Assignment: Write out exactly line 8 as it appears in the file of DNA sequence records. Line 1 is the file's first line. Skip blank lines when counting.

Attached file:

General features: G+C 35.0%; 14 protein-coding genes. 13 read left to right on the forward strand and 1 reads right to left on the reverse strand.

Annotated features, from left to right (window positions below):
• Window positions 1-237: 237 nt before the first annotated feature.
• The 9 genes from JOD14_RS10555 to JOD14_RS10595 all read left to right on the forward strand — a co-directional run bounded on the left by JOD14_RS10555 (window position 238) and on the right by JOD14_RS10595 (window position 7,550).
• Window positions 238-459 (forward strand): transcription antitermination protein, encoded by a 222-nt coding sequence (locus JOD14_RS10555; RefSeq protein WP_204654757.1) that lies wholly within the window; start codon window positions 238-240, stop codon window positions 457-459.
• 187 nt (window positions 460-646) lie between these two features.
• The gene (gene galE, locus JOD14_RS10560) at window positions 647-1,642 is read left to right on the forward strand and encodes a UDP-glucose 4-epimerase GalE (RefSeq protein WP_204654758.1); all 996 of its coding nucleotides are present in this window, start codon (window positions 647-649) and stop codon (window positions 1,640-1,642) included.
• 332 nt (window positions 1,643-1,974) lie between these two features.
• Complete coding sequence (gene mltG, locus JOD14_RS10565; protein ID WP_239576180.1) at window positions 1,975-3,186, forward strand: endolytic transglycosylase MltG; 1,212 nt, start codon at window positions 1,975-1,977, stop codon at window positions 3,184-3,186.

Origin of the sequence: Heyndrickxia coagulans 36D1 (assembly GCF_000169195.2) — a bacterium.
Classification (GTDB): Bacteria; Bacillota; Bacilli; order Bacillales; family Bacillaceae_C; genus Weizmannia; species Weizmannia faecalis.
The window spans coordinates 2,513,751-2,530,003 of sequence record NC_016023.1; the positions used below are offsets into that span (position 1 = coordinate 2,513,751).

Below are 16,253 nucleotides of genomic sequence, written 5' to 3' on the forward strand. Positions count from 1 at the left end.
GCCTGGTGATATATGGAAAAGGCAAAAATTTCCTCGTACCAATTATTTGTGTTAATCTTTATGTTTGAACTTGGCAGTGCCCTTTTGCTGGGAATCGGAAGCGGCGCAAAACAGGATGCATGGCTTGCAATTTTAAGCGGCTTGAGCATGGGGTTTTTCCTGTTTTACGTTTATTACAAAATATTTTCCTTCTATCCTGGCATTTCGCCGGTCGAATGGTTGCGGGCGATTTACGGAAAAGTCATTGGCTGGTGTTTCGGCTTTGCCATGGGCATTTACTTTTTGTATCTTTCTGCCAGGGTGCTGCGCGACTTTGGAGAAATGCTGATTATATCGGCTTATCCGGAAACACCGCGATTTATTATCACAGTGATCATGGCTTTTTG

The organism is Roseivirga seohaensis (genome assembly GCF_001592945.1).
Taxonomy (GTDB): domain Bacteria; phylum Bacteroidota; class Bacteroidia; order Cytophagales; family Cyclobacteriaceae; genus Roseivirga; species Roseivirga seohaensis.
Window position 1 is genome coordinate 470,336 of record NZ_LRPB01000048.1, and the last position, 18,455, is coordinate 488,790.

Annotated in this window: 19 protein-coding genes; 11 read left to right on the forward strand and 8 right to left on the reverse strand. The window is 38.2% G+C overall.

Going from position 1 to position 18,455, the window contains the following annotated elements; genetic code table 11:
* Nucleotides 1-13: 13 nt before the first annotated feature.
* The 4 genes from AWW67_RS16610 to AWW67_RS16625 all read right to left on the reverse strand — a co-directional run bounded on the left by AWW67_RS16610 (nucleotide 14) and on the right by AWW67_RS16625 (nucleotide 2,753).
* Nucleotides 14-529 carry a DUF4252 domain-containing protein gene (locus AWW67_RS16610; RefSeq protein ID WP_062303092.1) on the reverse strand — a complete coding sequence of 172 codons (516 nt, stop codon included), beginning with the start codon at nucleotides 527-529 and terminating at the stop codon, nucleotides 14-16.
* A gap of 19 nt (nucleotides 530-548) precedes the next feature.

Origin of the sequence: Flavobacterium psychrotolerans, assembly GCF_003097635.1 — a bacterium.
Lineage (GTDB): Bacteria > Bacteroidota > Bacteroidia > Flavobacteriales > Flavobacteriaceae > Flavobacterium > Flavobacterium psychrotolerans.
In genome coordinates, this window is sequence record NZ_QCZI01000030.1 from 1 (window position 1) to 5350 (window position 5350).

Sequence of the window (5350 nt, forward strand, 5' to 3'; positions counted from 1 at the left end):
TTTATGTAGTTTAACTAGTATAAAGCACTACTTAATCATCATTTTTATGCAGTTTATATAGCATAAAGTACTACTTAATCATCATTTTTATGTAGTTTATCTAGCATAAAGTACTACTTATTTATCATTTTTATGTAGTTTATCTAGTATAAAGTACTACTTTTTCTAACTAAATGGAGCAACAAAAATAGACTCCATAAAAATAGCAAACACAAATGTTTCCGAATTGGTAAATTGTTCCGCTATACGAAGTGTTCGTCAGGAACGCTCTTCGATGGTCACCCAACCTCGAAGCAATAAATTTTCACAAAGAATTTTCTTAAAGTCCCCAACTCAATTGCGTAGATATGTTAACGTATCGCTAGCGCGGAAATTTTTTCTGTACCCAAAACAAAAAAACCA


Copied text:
• 332 nt (window positions 1,643-1,974) lie between these two features.